SIXXI

XX CENTURY STRUCTURAL ENGINEERING: THE ITALIAN CONTRIBUTION

ERC Advanced Grant 2011
PI: SERGIO PORETTI

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The SIXXI Research has been funded by an ERC (European Research Council) Advanced Grant 2011 (Project ID: 295550; EU contribution: EUR 987.270).

The general goal of the research is to give a major contribution to the international history of the role of engineering in architecture.
The research project focuses on the works and protagonists of twentieth century structural engineering in Italy.
Beyond the confines of its national focus, the proposal aims to bring out the fundamental role played by Italian structural engineering in the history of modern architecture, to date largely ignored.
The contributions of major figures such as Pier Luigi Nervi, Riccardo Morandi, but also Silvano Zorzi, Sergio Musmeci, Giulio Krall, Gino Covre and others have been overlooked up to now.
The relationship between architecture and engineering have focused largely on developments in other countries: France, Switzerland, England and US.
The research project aims to fill the missing and significant Italian contribution in the international panorama.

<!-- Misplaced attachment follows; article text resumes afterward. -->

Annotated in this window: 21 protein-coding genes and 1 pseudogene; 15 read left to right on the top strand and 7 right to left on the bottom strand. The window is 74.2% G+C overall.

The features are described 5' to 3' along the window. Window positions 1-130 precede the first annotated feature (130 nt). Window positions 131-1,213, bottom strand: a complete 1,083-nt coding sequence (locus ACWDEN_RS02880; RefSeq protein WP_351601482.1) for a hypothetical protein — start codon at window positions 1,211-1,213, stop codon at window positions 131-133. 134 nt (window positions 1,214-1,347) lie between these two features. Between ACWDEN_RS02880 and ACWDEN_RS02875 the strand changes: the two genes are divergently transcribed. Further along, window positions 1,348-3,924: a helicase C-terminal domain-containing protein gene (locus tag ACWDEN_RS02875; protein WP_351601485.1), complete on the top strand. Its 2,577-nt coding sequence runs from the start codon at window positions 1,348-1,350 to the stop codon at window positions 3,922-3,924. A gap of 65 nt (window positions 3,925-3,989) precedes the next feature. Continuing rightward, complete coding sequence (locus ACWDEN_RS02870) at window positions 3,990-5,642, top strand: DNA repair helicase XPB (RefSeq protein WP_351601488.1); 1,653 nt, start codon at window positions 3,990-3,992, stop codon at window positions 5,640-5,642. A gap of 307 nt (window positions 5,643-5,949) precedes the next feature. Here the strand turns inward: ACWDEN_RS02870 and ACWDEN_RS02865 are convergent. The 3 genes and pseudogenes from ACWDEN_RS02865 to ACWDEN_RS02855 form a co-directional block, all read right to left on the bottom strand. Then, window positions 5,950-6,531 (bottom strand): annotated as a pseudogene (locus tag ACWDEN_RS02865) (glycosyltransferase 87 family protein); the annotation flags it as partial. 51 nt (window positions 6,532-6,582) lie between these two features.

The project has various objectives:
- Substantially improve knowledge on this issue by focusing research on individual engineers and their works;
- Introduce/strengthen the History of Civil Engineering in University Engineering and Architecture Departments (to date in Italy this subject has been completely overlooked) as a fundamental area concerning the history of construction;
- Train young researchers in this sector and organize a knowledge network available to experts and administrations;
- Promote the exploitation and protection of these works by the authorities.
This ambitious project aims to identify the major contribution of Italian Engineering to the European and international twentieth century architecture; and to contextualize the outstanding Italian engineering success, particularly during the economic boom, in the international panorama. It passionately delves into the research area that Eugenio Battisti defined as “a new frontier of historiography”.
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